Monster House – This is one of those where I remember really liking it at the time but, on a rewatch, it’s not as good as I remembered. The animation just isn’t good enough compared to films we’ve had since. But, hey – Steve Buscemi is in it! I said Buscemi again! Am sure that will be part of the reason why I liked it at the time. It’s still a decent family movie, though, and was worth the rewatch. – 6/10

BOOKS, TV, MUSIC, MISCELLANEOUS IN OCTOBER

TV SHOWS WATCHED

I didn’t make note of anything here in October but I think season 2 of The Mandalorian started in October?? Well, as I’m now writing this in December I’ve already seen the final episode. Oh. My. God. I’m not sure I can even put into words how much I absolutely loved it. Guess I’ll have to try in my December post! As for episode 1 in October, it was great with an exciting glimpse at the end of the episode. A very strong start to an absolutely brilliant series.

BOOKS READ

Frankenstein by Mary Shelley – Not going to do some in-depth review of this. I’m not exactly qualified when I stick mainly to Stephen King & YA novels! Yes, Frankenstein is an all-time classic and I really liked reading the full story as I only knew some bits & pieces from film adaptations. The story is actually quite different from interpretations I’ve seen. But was it a fun read for me? Not gonna lie – reading a book written in 1818 was a challenge. Took me ages to read it but, hey, I can’t afford the newest Stephen King book so had to read something. Brilliant story, I love that it was written by an 18-year-old girl, and Frankenstein’s monster wasn’t as innocent as adaptations had led me to believe. It’s a great novel but reading it was a bit of a slog. – 4/5

BLOG PLANS FOR THE COMING MONTH

Am hoping to post my November roundup before the end of the year & then my December roundup & year-end top ten lists in early January. Want to continue only these monthly posts in 2021 but need to find a way to make them shorter. Maybe I need to watch fewer movies… Less to have to write about that way! 🙂

Guess the song I should end with for this roundup is Pure Imagination…

Aquaman (2018) Review

Aquaman (2018)

Directed by James Wan

Based on Aquaman by Mort Weisinger & Paul Norris

Starring: Jason Momoa, Amber Heard, Willem Dafoe, Patrick Wilson, Dolph Lundgren, Yahya Abdul-Mateen II, Nicole Kidman

Plot Synopsis: (via Wikipedia)
In Aquaman, Arthur Curry, the heir to the underwater kingdom of Atlantis, must step forward to lead his people against his half-brother, Orm, who seeks to unite the seven underwater kingdoms against the surface world.

My Opinion:

Well, this was fun! I wasn’t expecting to like this all that much since DC films tend to suck (other than Wonder Woman). I now like two DCEU movies! Why can’t the others be like this one? Superhero movies should be fun, not dreary and dark and depressing as shit. But maybe that’s just me: I prefer them to all be like Guardians Of The Galaxy.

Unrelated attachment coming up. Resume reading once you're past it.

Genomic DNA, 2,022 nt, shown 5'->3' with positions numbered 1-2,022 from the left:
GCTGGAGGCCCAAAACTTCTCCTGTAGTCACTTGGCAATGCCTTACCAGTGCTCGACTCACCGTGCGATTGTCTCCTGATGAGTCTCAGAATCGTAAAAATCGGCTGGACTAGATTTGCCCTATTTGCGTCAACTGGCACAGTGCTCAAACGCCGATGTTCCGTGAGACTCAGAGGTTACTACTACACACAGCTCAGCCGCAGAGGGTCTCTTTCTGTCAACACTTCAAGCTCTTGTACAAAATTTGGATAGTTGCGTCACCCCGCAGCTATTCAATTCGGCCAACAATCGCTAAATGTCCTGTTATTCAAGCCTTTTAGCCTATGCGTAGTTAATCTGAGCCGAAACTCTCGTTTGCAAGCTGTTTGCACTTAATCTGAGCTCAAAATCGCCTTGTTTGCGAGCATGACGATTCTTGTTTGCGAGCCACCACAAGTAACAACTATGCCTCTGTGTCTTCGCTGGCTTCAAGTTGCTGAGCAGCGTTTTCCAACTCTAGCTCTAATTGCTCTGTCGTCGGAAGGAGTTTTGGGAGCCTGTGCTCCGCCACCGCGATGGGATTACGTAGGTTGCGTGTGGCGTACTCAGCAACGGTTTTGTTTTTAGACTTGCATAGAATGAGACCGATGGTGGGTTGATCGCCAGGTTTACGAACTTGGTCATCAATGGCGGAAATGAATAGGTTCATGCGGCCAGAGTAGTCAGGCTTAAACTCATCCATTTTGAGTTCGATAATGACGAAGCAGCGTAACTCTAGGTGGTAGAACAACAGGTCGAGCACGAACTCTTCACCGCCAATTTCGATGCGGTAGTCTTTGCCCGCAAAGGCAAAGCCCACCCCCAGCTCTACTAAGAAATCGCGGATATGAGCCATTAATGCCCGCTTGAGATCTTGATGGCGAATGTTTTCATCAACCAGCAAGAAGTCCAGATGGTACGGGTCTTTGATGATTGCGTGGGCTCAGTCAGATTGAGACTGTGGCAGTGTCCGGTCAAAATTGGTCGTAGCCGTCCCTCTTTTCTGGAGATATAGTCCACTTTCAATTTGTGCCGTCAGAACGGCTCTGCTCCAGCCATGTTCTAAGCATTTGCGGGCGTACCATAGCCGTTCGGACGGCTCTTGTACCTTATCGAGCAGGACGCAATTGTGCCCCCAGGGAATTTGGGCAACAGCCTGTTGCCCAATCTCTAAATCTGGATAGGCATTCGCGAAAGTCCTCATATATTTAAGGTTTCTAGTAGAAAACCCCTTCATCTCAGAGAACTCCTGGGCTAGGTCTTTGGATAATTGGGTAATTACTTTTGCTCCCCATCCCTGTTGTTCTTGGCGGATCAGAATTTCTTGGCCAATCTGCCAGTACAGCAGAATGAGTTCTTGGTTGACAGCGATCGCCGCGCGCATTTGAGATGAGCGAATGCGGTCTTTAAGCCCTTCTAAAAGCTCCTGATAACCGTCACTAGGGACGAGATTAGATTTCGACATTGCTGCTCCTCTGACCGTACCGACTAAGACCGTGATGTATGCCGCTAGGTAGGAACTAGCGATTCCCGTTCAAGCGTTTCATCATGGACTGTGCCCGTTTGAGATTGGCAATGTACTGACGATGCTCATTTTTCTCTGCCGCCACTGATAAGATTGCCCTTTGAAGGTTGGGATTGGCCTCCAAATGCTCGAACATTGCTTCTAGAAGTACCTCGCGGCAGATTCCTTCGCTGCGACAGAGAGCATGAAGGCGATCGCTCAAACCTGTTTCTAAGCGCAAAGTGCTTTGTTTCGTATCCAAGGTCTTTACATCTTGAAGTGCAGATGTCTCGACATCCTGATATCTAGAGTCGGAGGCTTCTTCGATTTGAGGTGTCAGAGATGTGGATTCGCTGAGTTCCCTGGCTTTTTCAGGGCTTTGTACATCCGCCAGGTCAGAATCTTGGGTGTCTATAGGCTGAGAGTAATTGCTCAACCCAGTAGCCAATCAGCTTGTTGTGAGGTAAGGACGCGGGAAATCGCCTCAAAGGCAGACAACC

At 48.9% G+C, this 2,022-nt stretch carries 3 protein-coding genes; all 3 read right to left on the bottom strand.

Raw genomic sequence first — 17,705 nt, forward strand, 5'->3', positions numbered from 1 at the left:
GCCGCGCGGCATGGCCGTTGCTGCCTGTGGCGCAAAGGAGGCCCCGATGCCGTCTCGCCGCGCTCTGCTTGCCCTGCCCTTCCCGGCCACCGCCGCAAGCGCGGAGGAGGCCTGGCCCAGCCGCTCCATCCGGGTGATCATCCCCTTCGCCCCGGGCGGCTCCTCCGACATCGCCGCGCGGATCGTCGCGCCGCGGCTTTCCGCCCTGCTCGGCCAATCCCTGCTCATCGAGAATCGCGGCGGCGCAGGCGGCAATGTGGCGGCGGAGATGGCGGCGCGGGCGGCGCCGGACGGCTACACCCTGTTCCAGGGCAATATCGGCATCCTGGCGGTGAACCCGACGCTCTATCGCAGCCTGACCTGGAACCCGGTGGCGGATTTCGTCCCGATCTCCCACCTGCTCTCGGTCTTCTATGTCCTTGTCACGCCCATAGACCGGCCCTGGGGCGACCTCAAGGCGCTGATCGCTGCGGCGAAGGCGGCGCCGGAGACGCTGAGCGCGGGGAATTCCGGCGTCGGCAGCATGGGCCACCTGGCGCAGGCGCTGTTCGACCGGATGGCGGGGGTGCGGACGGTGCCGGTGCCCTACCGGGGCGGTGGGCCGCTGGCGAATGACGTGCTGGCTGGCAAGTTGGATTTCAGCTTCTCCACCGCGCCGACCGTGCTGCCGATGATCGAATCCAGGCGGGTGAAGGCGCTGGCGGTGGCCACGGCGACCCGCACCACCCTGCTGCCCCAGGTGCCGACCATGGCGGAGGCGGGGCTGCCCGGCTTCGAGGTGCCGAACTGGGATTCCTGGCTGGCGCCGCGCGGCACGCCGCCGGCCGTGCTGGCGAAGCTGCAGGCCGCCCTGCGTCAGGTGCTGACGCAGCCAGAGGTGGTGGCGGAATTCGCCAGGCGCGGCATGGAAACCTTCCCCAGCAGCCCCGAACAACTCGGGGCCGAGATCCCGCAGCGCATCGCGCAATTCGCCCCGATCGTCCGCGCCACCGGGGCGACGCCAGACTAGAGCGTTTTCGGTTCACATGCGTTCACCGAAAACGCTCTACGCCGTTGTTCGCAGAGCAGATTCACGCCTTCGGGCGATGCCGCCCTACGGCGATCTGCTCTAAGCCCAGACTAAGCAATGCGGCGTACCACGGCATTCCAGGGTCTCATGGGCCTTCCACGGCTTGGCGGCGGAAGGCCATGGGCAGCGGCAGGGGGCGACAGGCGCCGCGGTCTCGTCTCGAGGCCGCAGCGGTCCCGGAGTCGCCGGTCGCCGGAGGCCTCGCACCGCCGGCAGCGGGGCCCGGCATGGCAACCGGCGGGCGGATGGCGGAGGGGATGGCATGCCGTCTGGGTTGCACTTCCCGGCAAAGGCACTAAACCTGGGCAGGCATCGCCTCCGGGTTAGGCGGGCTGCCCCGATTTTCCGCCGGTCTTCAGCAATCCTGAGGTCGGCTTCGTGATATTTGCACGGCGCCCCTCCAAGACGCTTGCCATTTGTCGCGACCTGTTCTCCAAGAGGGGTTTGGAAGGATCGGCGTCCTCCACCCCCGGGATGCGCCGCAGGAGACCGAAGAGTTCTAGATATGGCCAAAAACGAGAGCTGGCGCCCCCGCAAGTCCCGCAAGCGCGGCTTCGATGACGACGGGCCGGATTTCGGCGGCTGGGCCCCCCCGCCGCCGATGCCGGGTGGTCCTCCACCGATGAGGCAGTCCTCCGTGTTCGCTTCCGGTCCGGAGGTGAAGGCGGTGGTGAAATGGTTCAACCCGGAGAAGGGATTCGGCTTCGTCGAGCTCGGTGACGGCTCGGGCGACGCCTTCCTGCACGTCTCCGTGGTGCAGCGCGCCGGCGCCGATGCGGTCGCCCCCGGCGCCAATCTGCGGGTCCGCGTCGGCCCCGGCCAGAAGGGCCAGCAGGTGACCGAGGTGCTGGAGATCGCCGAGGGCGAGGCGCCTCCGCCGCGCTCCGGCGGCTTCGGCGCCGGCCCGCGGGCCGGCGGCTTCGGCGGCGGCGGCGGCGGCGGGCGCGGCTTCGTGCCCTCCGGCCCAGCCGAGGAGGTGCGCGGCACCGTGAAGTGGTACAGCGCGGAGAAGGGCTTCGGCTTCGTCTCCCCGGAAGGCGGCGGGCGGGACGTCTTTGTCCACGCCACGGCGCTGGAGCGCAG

Aquaman is a bit silly, though, so I’m sure it won’t be for everyone. I loved the silly. It gets a bit more bonkers as the movie goes on, which I also loved. Weirdass giant sea creatures were fun to see in a DC film and the whole underwater thing worked well and gave the movie a different feel from other superhero films, which are all becoming WAY too damn similar. Jason Momoa was also a lot of fun to watch, mainly because you can tell that he’s having a lot of fun playing this character. Okay – and he’s also hot. But my heart still belongs to Thor. Chris Hemsworth is still the ultimate hottie.

The two main female roles were also very strong, which is becoming more popular in movies. We don’t want wussy, useless women. Amber Heard & Nicole Kidman kick ass. Who ever though Kidman would kick ass?? And Amber Heard’s character was cool – I wasn’t sure how I’d feel about her as I’ve never thought she was the greatest actress. Hell, I even really liked the love story between Aquaman’s parents. I don’t normally go for that sort of thing but all the characters were so likeable in this that you wanted everyone to live happily ever after. I can’t say I give the slightest shit about either Superman or Batman in these DCEU films. The characters need to be likeable if we’re going to care about what happens to them! Hollywood still hasn’t quite figured this out.

Beyond that, I don’t know what else to say about this movie. I always struggle to “review” superhero movies. They’re fun & I enjoy them while watching them but it’s not a favorite genre of mine. I don’t expect anything Oscar worthy from them, though – I just want to switch off for a couple of hours & be entertained. Aquaman was definitely entertaining and I may have possibly liked it even more than a few of the MCU movies(!!). It was the final movie I went to in the cinema in 2018 and it was a good one to finish the year. I really enjoyed it (as did the hubby & the kid, so it was a good family movie too).

My Rating: 7/10

I’ll try to post my December Roundup next week followed by all my 2018 Year-End Top Ten lists. So I may sneak in a viewing of Roma this weekend in case it’s worthy of the top ten (I’ll just pretend I watched it in 2018!). For now, these are all the movies I watched in 2018. Yikes. I’m actually going to cut down in 2019…

My Top Ten Nicole Kidman Movies

Happy 51st Birthday To Nicole Kidman.